This Father's Day marks, 21 years that I called my dad to wish him a "Happy Father's Day" and the (land) line barked back at me the unmistakable alarm of disconnection. Intuitively I knew this sign wasn't solely the disconnection of a phone line but to the connection to my father, permanently. I don't think I realized the impact at the time the loss of a parent would have. I felt distinct relief and finality. Not having the tools or the resources, I pushed the emotionally pain deep down and carried on with a stalwart pride for many years.
My dad was funny, witty, smart, hard-working and taught my sister and I to be independent yet connected, strong, and aim for abundance. Never were we supposed to rely on a man for anything; unfortunately that meant his emotional support as well. So, in addition to what I did learn, I also felt the hole of emotional abandonment and later, physical.
Fifteen years later, when I learned of my dad's death from a Facebook message sent from the other side of the world, it actually opened the pathways to feel the love he did have for me. As intangible as the loss was, no longer was I looking for him across the bars I worked at or was I on the defense for the phone call that never came. All that was left was grief and the flood of emotion. I did feel his love and was able to see it in a different way now that I was no longer keeping the gates of my heart locked.
Still in my mid 30's I recognized my relationships with both men and women were not nearly as fulfilling as I would like. I still felt the shame of the abandonment from my dad and now it was coupled with the inauthentic loss of a parent. Yes, he died, but for me, the loss began many years before. I do believe a lesson, like a symptom of disease, keeps rearing its head until you decide to give it a look. At last, pain in the mask of anger and repeated relationship patterns of both SHAME and abandonment led me to talk therapy and I released the grief trapped in the cells of that little girl. Healing on a cellular level has extraordinary transformative power and transcends any logical belief around how you 'should' feel.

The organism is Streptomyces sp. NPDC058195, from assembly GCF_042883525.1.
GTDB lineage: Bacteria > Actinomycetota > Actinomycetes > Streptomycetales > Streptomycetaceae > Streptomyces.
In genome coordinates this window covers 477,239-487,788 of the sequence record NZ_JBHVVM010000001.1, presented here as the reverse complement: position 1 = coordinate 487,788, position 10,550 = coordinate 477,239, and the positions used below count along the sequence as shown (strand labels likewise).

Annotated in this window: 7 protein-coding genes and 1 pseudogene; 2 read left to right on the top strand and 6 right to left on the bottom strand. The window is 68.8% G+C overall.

Here's what I have learned. It wasn't about me at all. His journey, his path, though connected to me, wasn't about ME. His own fear, cowardice and self limiting beliefs didn't give him the capability to be the man or father I needed (healing myself helped me learn what I did need and find a man worthy of me). While biology dictates that we always look to our parent for love and acceptance we must realize one can only give away to others what one has inside and he loved me to his own best capacity. He did his best until he couldn't.
Awareness is our strongest gift. When we are able to look within, hear and honor our pain, it is then we are able to make the shifts to live a life we have desired. Take time to reflect within and take inventory of your emotions, where and why they are arising. Connect with someone who can truly hear and see you because being witnessed is where the healing the begins.
We are given gifts, although they may not look like the ones are friends are given, they are the tools we need to transform our self. If my dad had not left, I would not have the space to heal and grow. I would not have learned to love myself, find the super power of empathy, and in turn, become a healer, nurse and support to hold space for those that need hope to grow and nourish a life that is truly desired.
People and things are in our lives for a reason. When we hold too tight to something that doesn't fit our needs anymore, we close down the path that lets in what we truly do need. It may seem preposterous that we no longer need our parent yet often they can do more for us from beyond or simply not being in our life anymore. The universe is always there to provide, release what we no longer need, and to make room for what truly serves us. When we hold too tight, it's based on a fear of not having enough. Know that you always have what you need. Know that when you open up your palm and release, it is the same action to receiving more.
Lastly, forgiveness is an act of self love. This is a concept that evaded me for a while. The depth of the wound is conversely related to the depth of the healing and forgiveness and may come in waves and layers. Forgiving someone sets you free, it does not let them escape their actions. It simply says I no longer give my energy over to you for hurting me. Blaming impedes your own growth which keeps the wound festering.
Be well and know you are not alone in this journey! xo
Reach out and let me know how this impacted you or if you are craving support.
Being able to transform your health and wellness is not merely diet; learning to nourish yourself with self love is an act of well being. Nourishing yourself today brings you closer to the life you desire to live!